Far-right anti-lockdown protests held amid Australian COVID crisis

On Saturday, far-right protesters marched through the city centres of Melbourne, Sydney, Adelaide and Brisbane, while others gathered in regional towns and centres, to demand an end to the limited lockdown measures in place amid a surge of the coronavirus.

The demonstrators, who appear to have numbered fewer than 10,000 nationally, have been angrily condemned by broad sections of the population.

On social media, workers, students, youth and many middle-class people have expressed fears that the rallies, carried out in defiance of health orders prohibiting mass gatherings in Sydney, Adelaide and Melbourne, could become super-spreading events. At least one infection and multiple exposure sites have also been recorded in Brisbane, but there is no lockdown there.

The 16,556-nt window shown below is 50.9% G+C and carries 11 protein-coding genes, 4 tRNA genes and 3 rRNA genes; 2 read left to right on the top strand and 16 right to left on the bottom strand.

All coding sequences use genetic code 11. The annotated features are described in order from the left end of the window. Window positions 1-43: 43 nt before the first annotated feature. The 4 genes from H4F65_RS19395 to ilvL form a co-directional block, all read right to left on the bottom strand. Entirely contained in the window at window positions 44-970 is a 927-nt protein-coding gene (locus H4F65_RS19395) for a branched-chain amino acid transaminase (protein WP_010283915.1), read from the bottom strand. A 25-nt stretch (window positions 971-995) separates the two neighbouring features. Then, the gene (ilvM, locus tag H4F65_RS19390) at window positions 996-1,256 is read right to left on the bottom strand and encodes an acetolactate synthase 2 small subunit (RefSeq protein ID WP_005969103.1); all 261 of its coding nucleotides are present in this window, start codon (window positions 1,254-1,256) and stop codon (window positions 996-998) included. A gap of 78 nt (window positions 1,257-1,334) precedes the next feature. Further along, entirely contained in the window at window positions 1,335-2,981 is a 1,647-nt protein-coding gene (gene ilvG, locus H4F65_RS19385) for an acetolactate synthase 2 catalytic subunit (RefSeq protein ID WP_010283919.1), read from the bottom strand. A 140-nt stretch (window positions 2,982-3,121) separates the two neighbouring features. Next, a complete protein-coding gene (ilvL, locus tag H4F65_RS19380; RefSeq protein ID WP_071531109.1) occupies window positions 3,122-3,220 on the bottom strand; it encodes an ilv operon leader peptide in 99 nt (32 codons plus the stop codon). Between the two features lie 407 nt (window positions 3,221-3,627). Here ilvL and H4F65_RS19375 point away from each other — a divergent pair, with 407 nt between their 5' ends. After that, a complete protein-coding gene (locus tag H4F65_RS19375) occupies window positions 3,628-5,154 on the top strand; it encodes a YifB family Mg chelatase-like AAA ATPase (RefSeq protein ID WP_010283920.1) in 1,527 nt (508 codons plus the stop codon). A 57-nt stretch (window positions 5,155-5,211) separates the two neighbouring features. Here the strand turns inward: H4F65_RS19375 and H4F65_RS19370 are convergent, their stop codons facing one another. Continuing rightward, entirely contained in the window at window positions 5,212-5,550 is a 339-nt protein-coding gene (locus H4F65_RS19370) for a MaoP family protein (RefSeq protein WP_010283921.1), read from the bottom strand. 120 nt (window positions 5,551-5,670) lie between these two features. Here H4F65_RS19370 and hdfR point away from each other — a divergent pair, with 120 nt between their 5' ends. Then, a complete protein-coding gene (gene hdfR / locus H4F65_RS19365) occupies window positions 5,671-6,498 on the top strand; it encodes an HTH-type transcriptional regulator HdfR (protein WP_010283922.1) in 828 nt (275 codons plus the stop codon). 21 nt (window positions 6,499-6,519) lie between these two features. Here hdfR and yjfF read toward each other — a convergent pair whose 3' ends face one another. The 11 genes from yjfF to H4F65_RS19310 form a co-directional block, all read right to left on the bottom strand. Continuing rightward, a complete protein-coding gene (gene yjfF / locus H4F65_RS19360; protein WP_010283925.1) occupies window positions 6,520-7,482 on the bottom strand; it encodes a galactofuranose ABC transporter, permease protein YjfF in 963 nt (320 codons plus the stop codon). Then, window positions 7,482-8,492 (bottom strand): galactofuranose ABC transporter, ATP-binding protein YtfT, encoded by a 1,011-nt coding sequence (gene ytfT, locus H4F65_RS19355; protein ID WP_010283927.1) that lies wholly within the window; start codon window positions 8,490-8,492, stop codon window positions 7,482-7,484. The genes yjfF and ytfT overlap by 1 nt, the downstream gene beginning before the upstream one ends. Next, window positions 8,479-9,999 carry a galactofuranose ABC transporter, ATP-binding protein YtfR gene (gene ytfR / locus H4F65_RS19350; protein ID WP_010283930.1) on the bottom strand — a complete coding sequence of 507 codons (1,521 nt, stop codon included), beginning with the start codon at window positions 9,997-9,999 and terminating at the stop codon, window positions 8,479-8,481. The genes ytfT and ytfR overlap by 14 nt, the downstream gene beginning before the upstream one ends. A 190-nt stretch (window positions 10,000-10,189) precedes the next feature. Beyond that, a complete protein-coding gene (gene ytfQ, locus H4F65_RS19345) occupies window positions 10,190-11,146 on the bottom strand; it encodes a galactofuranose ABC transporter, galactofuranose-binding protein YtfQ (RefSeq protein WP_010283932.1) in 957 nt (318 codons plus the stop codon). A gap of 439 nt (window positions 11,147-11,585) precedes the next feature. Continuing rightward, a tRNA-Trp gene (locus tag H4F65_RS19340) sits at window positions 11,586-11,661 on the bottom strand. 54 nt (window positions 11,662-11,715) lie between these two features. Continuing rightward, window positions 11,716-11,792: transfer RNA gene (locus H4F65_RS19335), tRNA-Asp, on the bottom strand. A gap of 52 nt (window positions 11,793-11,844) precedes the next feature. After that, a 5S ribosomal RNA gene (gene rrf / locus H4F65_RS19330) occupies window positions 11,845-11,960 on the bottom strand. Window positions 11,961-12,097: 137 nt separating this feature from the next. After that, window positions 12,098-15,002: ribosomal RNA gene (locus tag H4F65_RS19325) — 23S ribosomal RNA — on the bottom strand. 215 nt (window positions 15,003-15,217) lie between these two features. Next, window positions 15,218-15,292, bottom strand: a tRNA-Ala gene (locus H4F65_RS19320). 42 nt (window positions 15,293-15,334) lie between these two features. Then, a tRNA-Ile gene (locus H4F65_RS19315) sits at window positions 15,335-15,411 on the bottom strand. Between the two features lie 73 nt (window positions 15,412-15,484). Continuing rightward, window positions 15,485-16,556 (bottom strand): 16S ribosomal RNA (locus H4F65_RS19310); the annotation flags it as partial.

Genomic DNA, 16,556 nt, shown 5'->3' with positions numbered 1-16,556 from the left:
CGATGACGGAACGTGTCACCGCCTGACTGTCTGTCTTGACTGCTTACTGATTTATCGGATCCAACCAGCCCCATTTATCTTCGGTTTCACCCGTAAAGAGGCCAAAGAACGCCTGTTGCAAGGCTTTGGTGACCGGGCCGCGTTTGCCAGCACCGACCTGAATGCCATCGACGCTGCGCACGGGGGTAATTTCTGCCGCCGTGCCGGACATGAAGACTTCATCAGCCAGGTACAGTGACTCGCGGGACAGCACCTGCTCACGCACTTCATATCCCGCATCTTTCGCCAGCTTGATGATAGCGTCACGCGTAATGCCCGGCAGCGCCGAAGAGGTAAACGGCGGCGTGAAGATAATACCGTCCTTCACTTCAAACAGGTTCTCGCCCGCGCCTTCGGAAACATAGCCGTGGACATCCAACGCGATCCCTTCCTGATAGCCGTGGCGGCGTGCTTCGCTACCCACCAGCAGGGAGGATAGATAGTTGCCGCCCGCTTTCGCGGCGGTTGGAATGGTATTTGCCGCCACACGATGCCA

The overwhelming popular sentiment is hostility to the limited and inadequate character of the lockdown measures currently in place, especially in Sydney. The New South Wales (NSW) state Liberal-National government is widely despised, not because of the threadbare restrictions it belatedly introduced, but because its refusal to institute tougher measures has resulted in the Delta variant spreading out of control in Sydney and extending into other states.

Those who participated in the protests on Saturday comprised some of the most disoriented and reactionary segments of the population. They included anti-vaccine activists, conspiracy theorists who do not believe that the coronavirus is real, extreme libertarians who are opposed to any public health policies, and hardened far-right provocateurs.